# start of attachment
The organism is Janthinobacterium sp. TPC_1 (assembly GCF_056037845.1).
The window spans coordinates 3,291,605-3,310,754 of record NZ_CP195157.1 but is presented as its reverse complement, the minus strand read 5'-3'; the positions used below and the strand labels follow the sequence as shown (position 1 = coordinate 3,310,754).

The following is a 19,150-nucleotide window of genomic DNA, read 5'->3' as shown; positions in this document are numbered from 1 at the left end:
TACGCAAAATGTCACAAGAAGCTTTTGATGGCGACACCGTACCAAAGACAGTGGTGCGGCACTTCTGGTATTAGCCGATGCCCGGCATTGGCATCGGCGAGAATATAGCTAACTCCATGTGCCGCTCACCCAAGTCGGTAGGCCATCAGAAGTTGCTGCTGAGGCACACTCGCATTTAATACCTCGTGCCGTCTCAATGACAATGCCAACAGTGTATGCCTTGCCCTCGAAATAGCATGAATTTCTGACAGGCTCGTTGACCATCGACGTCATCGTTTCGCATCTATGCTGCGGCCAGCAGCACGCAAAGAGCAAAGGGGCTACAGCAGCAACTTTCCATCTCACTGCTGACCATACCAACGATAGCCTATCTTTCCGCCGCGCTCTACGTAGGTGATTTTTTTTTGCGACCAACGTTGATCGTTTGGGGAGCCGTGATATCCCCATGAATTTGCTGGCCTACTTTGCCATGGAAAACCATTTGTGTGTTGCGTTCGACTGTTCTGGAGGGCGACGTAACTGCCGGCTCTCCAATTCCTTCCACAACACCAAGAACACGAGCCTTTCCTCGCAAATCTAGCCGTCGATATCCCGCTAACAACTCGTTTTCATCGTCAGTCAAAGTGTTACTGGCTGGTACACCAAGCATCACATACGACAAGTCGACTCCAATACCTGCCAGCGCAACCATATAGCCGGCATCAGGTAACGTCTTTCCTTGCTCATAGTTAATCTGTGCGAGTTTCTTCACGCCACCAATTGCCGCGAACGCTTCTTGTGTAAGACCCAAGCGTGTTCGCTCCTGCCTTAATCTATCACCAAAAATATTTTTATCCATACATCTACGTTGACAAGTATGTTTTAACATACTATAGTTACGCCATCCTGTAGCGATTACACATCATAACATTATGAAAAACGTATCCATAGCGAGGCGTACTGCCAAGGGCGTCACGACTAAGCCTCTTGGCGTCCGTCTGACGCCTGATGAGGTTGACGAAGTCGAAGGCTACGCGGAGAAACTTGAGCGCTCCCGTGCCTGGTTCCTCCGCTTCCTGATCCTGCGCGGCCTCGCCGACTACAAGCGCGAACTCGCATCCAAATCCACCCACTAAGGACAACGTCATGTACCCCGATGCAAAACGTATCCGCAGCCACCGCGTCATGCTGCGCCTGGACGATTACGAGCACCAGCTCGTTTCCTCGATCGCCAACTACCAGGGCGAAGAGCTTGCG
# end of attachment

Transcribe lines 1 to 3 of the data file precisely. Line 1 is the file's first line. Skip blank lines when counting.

The organism is Janthinobacterium sp. TPC_1 (assembly GCF_056037845.1).
The window spans coordinates 3,291,605-3,310,754 of record NZ_CP195157.1 but is presented as its reverse complement, the minus strand read 5'-3'; the positions used below and the strand labels follow the sequence as shown (position 1 = coordinate 3,310,754).

The following is a 19,150-nucleotide window of genomic DNA, read 5'->3' as shown; positions in this document are numbered from 1 at the left end: